MicroFear Dioramas Prove Spooky Things Come in Small Packages!

Every now and then something comes across our desks that’s so friggin’ cool we wanna shout it from the rooftops. This is one of those cases as we’ve just fallen in love with the tiniest of terrors imaginable, Jason Bakutis’ MicroFear series!

Bakutis (Special FX makeup artist; Jason Goes to Hell, Critters 3 and 4) has launched a new series of tiny dioramas based on classic, iconic horror scenes called MicroFears. The MicroFear collection you see below was made using innovative 3D printing techniques as well as classic lost-wax bronze casting. They are really cool, really small, and incredibly detailed.

Bakutis just launched a campaign on Kickstarter, where all 6 of his dioramas are available fully hand-painted and assembled. You guys are gonna LOVE this!

From the Press Release
MicroFear, a collection of digitally­ sculpted, hand­crafted miniature dioramas, has just launched on Kickstarter. The tiny pieces each convey a classic horror scene from film and literature that fans of the genre know and love.

The Kickstarter campaign for MicroFear runs for 30 days from October 16 to November 15, 2014. Backers of the campaign will receive one or more dioramas to display in their own Cabinets of Curiosity. For an added level of interest, model­ building enthusiasts can opt to receive the diorama in kit form! This option is an exciting throwback to anyone familiar with Aurora model sets or other “garage kits” that were wildly popular in past decades.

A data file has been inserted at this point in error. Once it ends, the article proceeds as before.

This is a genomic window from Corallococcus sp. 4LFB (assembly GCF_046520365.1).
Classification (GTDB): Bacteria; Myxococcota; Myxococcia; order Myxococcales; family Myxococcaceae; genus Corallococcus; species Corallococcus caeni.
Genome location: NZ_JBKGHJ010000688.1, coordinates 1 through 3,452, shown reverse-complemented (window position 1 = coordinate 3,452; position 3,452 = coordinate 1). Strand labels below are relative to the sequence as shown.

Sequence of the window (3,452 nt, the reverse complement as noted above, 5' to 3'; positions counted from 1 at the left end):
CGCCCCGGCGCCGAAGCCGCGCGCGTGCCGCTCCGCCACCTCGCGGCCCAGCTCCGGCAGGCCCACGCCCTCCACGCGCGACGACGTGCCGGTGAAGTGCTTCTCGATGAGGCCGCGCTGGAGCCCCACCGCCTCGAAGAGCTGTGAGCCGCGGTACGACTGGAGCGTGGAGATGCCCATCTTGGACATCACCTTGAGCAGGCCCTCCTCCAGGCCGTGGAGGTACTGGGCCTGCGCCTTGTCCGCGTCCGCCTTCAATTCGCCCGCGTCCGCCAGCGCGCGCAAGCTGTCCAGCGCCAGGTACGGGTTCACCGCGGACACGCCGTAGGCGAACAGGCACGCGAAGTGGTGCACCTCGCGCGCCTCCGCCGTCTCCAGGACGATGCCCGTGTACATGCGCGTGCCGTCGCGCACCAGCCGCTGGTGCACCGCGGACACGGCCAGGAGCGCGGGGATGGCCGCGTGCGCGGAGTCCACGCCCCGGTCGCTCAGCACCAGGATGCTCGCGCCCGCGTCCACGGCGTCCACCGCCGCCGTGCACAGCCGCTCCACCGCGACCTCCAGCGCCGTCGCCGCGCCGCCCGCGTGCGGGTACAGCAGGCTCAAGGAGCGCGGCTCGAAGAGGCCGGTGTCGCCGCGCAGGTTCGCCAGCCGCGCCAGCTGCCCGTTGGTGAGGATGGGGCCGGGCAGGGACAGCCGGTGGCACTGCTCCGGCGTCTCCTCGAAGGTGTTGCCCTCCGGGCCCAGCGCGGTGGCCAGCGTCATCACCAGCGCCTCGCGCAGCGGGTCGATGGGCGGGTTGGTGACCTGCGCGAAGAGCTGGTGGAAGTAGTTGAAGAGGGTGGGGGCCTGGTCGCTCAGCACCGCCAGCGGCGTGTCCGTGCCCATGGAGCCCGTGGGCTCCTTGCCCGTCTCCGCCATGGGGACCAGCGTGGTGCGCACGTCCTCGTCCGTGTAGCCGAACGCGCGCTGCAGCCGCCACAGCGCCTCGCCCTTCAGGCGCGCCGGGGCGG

Each scene measures less than 2.5” tall and features details smaller than 1mm. The majority of each scene is comprised of high quality cast bronze pieces, while remaining elements are composed of materials like onyx resin, wood, lichen, and even sand that add an element of realness far beyond that of hobbyist model kits.The design starts as a digitally sculpted 3D model from artist Jason Bakutis, a former Hollywood special FX makeup artist. When the model is perfected at the tiny scale, it is then 3D printed in extremely high resolution in wax, and then cast in bronze using a traditional lost­wax casting technique.

“I cast the pieces in bronze because the material’s strength allows me to beautifully render small, thin elements that won’t lose their shape,” said Bakutis. “I am a kid from the monster generation. I built model after after model in my day, and I know how much fans like me appreciate this level of incredible detail.”

Backers to the Kickstarter campaign can choose from scenes titled: “The Mummy”, “The House of the Psychopath”, “Bigfoot”, “The Pit and the Pendulum”, “The Nanny”, and “Spook Shack”.


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Steve Barton

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